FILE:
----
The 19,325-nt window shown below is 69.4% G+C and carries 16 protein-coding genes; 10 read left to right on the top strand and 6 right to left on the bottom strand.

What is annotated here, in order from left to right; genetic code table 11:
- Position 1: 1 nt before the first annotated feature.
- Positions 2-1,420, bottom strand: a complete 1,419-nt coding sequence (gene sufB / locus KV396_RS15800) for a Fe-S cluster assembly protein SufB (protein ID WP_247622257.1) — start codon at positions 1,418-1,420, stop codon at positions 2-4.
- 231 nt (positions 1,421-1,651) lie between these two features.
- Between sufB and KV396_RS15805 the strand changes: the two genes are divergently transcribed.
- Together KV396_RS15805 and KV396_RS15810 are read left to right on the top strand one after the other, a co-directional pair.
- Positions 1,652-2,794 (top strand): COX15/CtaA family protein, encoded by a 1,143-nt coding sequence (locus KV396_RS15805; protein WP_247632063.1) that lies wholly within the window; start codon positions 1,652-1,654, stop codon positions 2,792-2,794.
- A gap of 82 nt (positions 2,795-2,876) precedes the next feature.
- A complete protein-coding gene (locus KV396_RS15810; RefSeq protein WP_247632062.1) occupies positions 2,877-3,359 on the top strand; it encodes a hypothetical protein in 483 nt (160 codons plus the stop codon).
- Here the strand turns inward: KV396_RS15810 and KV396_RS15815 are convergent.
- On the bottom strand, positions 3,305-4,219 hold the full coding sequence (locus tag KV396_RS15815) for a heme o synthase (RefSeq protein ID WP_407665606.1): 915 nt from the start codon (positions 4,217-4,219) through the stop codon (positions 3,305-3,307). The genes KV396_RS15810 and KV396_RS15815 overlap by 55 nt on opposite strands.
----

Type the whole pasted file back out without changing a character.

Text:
The 19,325-nt window shown below is 69.4% G+C and carries 16 protein-coding genes; 10 read left to right on the top strand and 6 right to left on the bottom strand.

What is annotated here, in order from left to right; genetic code table 11:
- Position 1: 1 nt before the first annotated feature.
- Positions 2-1,420, bottom strand: a complete 1,419-nt coding sequence (gene sufB / locus KV396_RS15800) for a Fe-S cluster assembly protein SufB (protein ID WP_247622257.1) — start codon at positions 1,418-1,420, stop codon at positions 2-4.
- 231 nt (positions 1,421-1,651) lie between these two features.
- Between sufB and KV396_RS15805 the strand changes: the two genes are divergently transcribed.
- Together KV396_RS15805 and KV396_RS15810 are read left to right on the top strand one after the other, a co-directional pair.
- Positions 1,652-2,794 (top strand): COX15/CtaA family protein, encoded by a 1,143-nt coding sequence (locus KV396_RS15805; protein WP_247632063.1) that lies wholly within the window; start codon positions 1,652-1,654, stop codon positions 2,792-2,794.
- A gap of 82 nt (positions 2,795-2,876) precedes the next feature.
- A complete protein-coding gene (locus KV396_RS15810; RefSeq protein WP_247632062.1) occupies positions 2,877-3,359 on the top strand; it encodes a hypothetical protein in 483 nt (160 codons plus the stop codon).
- Here the strand turns inward: KV396_RS15810 and KV396_RS15815 are convergent.
- On the bottom strand, positions 3,305-4,219 hold the full coding sequence (locus tag KV396_RS15815) for a heme o synthase (RefSeq protein ID WP_407665606.1): 915 nt from the start codon (positions 4,217-4,219) through the stop codon (positions 3,305-3,307). The genes KV396_RS15810 and KV396_RS15815 overlap by 55 nt on opposite strands.